The Met’s ‘Punk: Chaos to Couture’ Exhibit Lacked Chaos

Earlier this week, after asking the security guard, ‘Is this it?’ – for the Metropolitan Museum’s exhibit ‘Punk: Chaos to Couture’ – he nodded yes.  At that moment, the much hyped exhibition swelled like a freshly bruised wound.  Not one to truly care what celebrities are wearing, because, let’s face it, the stylists deserve all the credit, the Met Gala fodder prior to the exhibit’s opening proved to be somewhat more interesting but not by much – the only difference was they (celebrity attendees) had a pulse but the exhibit did not.

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(photo: Met)

The title wall above, already set the stage for something that was going to be a bit ‘off’, with it’s pristine white walls + two mannequins wearing ridiculous faux fur spiky afros (a consistent error throughout the exhibit), looking like guards at the gate.  You are then snapped back into reality with a recreation of the bathroom inside the punk church CBGB minus the

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(photo: Met)

beer + urine smells + blood stains (joke or not, this would’ve been a great opportunity for them to try out their smell-o-vision, with little potency to heighten the experience but not offend).  I then moved into the first part of the exhibit which first installed a recreation of Vivienne Westwood + Malcolm Maclaren’s store ‘SEX’, at 30 Kings Road, London, which, 

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(photo: Met)

remained true to the punk esthetic of ‘anti-establishment’ by selling imperfect tees + knits + other, with not only politically + sexually charged imagery, like Vivienne Westwood’s ‘Seditionairies’ series (1976 – 1980) (see below) but also lots of pieces inspired by bondage.

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The tee was definitely a staple of the punk uniform that often included a leather jacket + ripped jeans.  Funny how the tee shirt in American culture  commonly serves as a billboard whereas the punks used them in the same fashion, but also made detritus or tee’s demise as part of the esthetic, without even trying.  Yet, even if you were a punk + could not afford certain items, you did what any respecting style conscious individual would do but create it themselves.  For me, poverty was the mother of my invention + the same held true for punks, which sets the stage for the remaining last four installments.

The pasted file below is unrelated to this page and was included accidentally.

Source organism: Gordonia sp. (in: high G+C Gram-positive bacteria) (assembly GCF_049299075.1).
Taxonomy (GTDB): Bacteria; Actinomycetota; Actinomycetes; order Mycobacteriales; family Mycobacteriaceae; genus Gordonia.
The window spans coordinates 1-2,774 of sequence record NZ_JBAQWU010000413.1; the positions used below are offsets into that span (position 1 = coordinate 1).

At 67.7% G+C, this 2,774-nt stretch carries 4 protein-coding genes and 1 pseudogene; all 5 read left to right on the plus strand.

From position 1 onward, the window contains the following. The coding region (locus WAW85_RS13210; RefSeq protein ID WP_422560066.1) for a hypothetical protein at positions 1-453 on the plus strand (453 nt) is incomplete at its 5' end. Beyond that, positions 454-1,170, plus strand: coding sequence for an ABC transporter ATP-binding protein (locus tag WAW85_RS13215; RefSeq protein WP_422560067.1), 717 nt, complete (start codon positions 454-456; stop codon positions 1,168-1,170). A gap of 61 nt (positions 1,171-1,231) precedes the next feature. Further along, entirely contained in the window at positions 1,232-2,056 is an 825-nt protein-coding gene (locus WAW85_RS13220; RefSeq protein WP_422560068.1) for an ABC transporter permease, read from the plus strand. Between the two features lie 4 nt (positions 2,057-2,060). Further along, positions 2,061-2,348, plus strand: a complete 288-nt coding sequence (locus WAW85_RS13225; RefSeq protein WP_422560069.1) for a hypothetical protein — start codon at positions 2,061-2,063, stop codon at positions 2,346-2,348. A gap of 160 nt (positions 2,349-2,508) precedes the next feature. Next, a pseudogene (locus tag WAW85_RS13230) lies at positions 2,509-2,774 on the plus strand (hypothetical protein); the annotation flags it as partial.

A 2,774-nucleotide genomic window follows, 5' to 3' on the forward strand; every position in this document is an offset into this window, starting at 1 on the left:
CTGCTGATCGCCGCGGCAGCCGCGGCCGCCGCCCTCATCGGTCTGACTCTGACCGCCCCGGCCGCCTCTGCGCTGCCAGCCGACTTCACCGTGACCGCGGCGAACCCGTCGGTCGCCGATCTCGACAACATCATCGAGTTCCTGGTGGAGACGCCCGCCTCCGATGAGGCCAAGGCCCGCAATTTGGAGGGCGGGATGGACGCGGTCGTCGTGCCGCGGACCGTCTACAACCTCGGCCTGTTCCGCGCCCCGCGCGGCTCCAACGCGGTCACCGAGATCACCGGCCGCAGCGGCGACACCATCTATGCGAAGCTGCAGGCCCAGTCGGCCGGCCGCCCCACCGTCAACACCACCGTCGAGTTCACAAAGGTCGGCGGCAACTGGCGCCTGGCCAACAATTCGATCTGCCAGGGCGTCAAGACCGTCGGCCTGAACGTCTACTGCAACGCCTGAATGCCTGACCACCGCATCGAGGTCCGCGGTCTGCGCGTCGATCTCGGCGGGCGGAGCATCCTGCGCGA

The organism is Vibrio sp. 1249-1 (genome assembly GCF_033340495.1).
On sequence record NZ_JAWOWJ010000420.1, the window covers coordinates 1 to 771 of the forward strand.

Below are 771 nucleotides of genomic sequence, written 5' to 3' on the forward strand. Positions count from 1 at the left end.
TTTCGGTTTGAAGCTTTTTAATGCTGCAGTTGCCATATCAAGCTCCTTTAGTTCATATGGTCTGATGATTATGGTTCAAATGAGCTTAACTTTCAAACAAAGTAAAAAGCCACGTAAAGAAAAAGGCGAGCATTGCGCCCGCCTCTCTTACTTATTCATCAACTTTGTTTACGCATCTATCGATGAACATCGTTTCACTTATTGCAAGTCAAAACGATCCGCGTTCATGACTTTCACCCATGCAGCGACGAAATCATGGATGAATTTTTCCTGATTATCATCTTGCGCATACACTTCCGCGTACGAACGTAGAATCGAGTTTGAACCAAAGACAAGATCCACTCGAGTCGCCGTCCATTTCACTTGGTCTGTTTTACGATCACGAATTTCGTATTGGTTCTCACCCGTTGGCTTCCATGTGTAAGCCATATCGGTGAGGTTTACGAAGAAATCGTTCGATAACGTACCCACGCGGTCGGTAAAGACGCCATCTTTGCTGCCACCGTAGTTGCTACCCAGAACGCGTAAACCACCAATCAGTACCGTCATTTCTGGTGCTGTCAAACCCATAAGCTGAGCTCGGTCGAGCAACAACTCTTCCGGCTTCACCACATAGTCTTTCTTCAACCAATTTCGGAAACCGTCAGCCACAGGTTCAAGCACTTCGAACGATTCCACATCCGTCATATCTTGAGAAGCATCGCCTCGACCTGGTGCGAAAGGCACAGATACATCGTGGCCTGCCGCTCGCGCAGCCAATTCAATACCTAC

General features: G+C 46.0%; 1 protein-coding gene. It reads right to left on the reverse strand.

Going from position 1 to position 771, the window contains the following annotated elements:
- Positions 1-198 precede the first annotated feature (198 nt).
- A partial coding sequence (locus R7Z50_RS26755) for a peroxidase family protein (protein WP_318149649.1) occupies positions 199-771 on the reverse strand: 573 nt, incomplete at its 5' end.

The first, ‘DIY: Hardware’, dealt with the exploitation of bondage + hardware, with the presence of zippers, staples + safety pins.  One look that stood out for me was Zandra Rhodes’ wedding dress with gold safety pins, one of the first designers to appropriate punk to high fashion.

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(photo: Met)

The second, ‘DIY: Bricolage’, dealt with the recycling of materials + at times trash, as witnessed by the Prada ‘Bottle Caps Shirt’ SS/07 + Hussein Chalayan’s ‘Tyvek Dress’ (below)        

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The third, called ‘DIY: Graffiti + Agitprop’, showcased items that were emblazoned with graffiti, like Stephen Sprouse + my favorite, Ann Demeulemeester’s dress from SS/00 bearing black seed text with the line from Patti Smith’s ‘Woolgathering’, ‘I DID TURN TO WAVE AS I RAN AND HIS OPEN EYES CAUGHT MINE’, below the waist (see below).

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(photo: Catwalking)

Finally, the last installment, ‘DIY: Destroy’, was full of holes, holes, holes +more holes, like this sweater by Rei Kawakubo for COMME des GARÇONS (CDG) 1982.  

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(photo: Peter Lindbergh)

Yet what was even more impressive was the row of mannequins down the middle of the room wearing CDG with their heads covered in wrapped

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(photo: Met)

plastic, a feature they should have adopted throughout – the weirdo fros on the majority of the mannequins skewed my view as they didn’t match with the look they were wearing.  Sadder even, was hearing classical music in this room as a trite juxtaposition to punk.

I then made my way to the adjacent small gift shop with pathetic offerings such as hot pink + checkered duct tape – Really?  Overall, this exhibit, although it could have gone in many more interesting directions, with so many interesting designers in tow, it left me flat + now, I need closure – Maybe I’ll rent ‘D.O.A: A Rite Of Passage’, a documentary on the origin of punk rock, with rare footage of Sid Vicious + his girlfriend, Nancy Spungeon (a must watch), showing real chaos the Met had problems harnessing for this exhibit.

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